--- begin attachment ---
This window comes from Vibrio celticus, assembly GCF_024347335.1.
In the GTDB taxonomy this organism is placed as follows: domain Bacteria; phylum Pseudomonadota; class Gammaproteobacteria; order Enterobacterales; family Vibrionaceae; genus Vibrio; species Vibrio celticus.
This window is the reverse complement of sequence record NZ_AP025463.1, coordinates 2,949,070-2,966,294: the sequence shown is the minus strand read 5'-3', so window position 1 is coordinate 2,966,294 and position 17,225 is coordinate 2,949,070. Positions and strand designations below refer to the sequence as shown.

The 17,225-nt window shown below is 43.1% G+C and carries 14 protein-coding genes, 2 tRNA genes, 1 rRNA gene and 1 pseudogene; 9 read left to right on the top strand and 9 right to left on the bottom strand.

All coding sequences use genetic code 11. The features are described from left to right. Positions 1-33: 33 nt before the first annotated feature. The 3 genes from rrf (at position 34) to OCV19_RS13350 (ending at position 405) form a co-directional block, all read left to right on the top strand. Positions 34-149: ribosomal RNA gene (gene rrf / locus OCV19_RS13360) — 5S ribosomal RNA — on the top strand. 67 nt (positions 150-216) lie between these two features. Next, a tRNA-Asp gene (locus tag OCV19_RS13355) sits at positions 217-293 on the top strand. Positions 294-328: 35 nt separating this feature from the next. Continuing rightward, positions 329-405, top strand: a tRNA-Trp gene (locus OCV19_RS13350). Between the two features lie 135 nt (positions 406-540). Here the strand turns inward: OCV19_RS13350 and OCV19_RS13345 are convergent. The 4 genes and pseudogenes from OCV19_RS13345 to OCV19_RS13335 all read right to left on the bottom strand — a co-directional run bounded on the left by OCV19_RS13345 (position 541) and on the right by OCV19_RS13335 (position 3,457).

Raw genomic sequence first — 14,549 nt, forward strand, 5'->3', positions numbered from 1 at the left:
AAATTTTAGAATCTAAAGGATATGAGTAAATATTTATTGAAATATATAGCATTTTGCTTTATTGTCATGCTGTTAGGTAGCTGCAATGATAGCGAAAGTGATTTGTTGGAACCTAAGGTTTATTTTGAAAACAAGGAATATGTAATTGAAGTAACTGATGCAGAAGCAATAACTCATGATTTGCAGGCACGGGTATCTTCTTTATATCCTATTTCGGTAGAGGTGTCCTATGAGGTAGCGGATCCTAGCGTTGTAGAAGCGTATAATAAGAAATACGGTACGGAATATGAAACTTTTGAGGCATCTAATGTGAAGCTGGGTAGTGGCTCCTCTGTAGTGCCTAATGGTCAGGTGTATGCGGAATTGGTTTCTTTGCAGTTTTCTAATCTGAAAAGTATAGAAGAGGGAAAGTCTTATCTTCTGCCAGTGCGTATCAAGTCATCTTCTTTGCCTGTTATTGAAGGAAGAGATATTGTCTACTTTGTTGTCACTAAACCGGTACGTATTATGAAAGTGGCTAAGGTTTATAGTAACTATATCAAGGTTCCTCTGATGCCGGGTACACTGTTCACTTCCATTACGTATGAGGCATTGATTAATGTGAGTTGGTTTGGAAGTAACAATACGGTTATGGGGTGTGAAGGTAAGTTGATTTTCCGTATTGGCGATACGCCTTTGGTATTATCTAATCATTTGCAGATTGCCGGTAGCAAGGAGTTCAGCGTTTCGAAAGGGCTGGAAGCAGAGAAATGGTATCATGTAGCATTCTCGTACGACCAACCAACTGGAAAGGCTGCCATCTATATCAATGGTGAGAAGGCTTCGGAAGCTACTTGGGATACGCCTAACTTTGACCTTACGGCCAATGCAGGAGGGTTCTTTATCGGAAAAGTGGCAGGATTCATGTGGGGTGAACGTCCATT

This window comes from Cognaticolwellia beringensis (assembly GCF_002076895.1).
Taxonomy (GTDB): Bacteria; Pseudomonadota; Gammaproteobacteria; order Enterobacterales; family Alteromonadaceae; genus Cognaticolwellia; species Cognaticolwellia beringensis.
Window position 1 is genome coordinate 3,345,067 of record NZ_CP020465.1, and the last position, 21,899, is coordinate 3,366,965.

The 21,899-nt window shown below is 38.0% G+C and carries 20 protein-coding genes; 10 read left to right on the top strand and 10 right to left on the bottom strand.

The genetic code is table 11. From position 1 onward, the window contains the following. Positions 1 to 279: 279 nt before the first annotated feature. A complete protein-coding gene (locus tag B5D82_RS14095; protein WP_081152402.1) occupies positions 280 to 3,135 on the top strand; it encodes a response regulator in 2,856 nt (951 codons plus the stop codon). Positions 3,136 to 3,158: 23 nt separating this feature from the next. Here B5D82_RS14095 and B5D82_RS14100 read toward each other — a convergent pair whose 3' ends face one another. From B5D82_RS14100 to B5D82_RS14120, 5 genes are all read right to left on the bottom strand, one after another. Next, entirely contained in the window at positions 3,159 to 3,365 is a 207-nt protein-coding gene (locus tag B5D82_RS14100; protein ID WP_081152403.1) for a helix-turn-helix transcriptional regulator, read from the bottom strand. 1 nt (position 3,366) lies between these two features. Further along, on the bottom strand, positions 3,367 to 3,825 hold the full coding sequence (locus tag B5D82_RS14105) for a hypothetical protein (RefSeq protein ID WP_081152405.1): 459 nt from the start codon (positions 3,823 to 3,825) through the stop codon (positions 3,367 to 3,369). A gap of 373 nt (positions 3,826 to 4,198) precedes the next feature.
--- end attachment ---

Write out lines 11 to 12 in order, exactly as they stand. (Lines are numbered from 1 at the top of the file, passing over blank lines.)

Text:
The 21,899-nt window shown below is 38.0% G+C and carries 20 protein-coding genes; 10 read left to right on the top strand and 10 right to left on the bottom strand.

The genetic code is table 11. From position 1 onward, the window contains the following. Positions 1 to 279: 279 nt before the first annotated feature. A complete protein-coding gene (locus tag B5D82_RS14095; protein WP_081152402.1) occupies positions 280 to 3,135 on the top strand; it encodes a response regulator in 2,856 nt (951 codons plus the stop codon). Positions 3,136 to 3,158: 23 nt separating this feature from the next. Here B5D82_RS14095 and B5D82_RS14100 read toward each other — a convergent pair whose 3' ends face one another. From B5D82_RS14100 to B5D82_RS14120, 5 genes are all read right to left on the bottom strand, one after another. Next, entirely contained in the window at positions 3,159 to 3,365 is a 207-nt protein-coding gene (locus tag B5D82_RS14100; protein ID WP_081152403.1) for a helix-turn-helix transcriptional regulator, read from the bottom strand. 1 nt (position 3,366) lies between these two features. Further along, on the bottom strand, positions 3,367 to 3,825 hold the full coding sequence (locus tag B5D82_RS14105) for a hypothetical protein (RefSeq protein ID WP_081152405.1): 459 nt from the start codon (positions 3,823 to 3,825) through the stop codon (positions 3,367 to 3,369). A gap of 373 nt (positions 3,826 to 4,198) precedes the next feature.